As Jem and Scout talk of the court case, Dolphus Raymond appears and joins their conversation. As Scout questions Raymond’s ethics, she gets confused and states how, ”That ain't honest Mr. Raymond, making yourself out badder'n you are already.” (Lee 268) Scout doesn't know why Raymond pretends to be drunk, as being in adolescence, she wouldn’t yet see how strong the hate towards race mixing is in Maycomb. Because of Scouts age, she makes the unfair bias while interpreting the event that Raymond is too scared to be himself. In reality, Raymond is only protecting himself, yet Scout chooses to believe that no harm would come to him if he confessed. Scout’s interpretation of racial prejudice in Maycomb leads one to the conclusion that being young gives her the bias that people who pretend are too scared to be themselves, showing that Scout’s age is making her biased.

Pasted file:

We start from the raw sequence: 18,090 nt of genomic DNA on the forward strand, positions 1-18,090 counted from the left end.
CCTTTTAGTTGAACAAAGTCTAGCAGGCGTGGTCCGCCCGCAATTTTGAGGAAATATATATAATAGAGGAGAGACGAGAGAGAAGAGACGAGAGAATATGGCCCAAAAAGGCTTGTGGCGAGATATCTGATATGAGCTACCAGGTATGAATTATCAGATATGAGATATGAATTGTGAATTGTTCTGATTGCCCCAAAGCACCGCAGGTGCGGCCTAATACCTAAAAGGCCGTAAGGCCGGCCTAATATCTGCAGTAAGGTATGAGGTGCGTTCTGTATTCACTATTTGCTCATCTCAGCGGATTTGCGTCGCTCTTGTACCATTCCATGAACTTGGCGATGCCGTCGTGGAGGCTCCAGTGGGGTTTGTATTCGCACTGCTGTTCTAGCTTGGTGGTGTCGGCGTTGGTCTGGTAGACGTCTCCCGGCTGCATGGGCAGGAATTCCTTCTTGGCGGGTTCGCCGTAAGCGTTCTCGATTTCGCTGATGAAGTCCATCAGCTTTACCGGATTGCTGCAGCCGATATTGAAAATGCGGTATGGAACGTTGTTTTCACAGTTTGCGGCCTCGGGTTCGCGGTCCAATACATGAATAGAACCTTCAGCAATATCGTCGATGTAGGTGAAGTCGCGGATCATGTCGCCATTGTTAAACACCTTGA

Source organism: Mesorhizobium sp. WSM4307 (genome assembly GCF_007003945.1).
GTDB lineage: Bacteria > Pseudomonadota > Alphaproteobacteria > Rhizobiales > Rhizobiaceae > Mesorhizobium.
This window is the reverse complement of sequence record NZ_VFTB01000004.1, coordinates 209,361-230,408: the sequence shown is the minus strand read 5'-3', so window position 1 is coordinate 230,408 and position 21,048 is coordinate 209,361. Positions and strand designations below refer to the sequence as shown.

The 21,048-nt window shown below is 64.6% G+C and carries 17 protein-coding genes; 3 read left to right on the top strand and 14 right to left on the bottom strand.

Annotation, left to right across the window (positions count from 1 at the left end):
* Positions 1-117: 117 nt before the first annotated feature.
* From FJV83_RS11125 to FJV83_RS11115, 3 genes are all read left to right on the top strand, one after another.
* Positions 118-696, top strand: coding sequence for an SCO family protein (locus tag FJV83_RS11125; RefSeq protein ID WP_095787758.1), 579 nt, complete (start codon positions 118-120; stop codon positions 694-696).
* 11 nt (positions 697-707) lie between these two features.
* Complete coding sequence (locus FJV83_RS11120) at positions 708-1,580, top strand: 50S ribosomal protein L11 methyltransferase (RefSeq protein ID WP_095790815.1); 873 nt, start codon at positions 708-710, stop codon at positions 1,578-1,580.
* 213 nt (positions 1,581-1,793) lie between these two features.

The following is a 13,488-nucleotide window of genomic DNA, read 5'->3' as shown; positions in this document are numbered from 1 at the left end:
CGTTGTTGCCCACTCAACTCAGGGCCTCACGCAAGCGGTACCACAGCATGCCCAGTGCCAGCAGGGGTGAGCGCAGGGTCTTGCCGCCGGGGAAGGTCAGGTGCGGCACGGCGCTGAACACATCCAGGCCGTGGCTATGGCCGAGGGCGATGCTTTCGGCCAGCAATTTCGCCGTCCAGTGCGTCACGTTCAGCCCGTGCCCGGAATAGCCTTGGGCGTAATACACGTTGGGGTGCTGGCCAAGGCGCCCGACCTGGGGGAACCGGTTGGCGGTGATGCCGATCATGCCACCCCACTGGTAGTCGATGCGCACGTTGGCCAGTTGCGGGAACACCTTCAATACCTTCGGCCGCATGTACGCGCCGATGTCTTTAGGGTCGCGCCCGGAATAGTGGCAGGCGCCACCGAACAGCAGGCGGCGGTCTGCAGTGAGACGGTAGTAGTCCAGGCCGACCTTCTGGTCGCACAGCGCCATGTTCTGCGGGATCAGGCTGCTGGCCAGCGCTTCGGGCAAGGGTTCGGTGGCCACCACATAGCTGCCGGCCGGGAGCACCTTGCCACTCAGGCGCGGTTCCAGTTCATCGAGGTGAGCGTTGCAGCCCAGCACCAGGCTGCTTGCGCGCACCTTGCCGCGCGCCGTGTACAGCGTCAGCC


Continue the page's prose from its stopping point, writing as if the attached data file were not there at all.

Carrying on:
Harper Lee intentionally uses Scout’s young age to show the biases one has while young. To Kill a Mockingbird gives strong examples of racism and biases in moments with Boo Radley, Miss Maudie and Dolphus Raymond. These moments always have some relevance to Scout’s age and is a part of how she interprets it. While Scout has a young age, people of most societies assume certain stereotypes based off age too. Whether good or bad, people will use age to know what to expect from a coworker, boss, or basically any other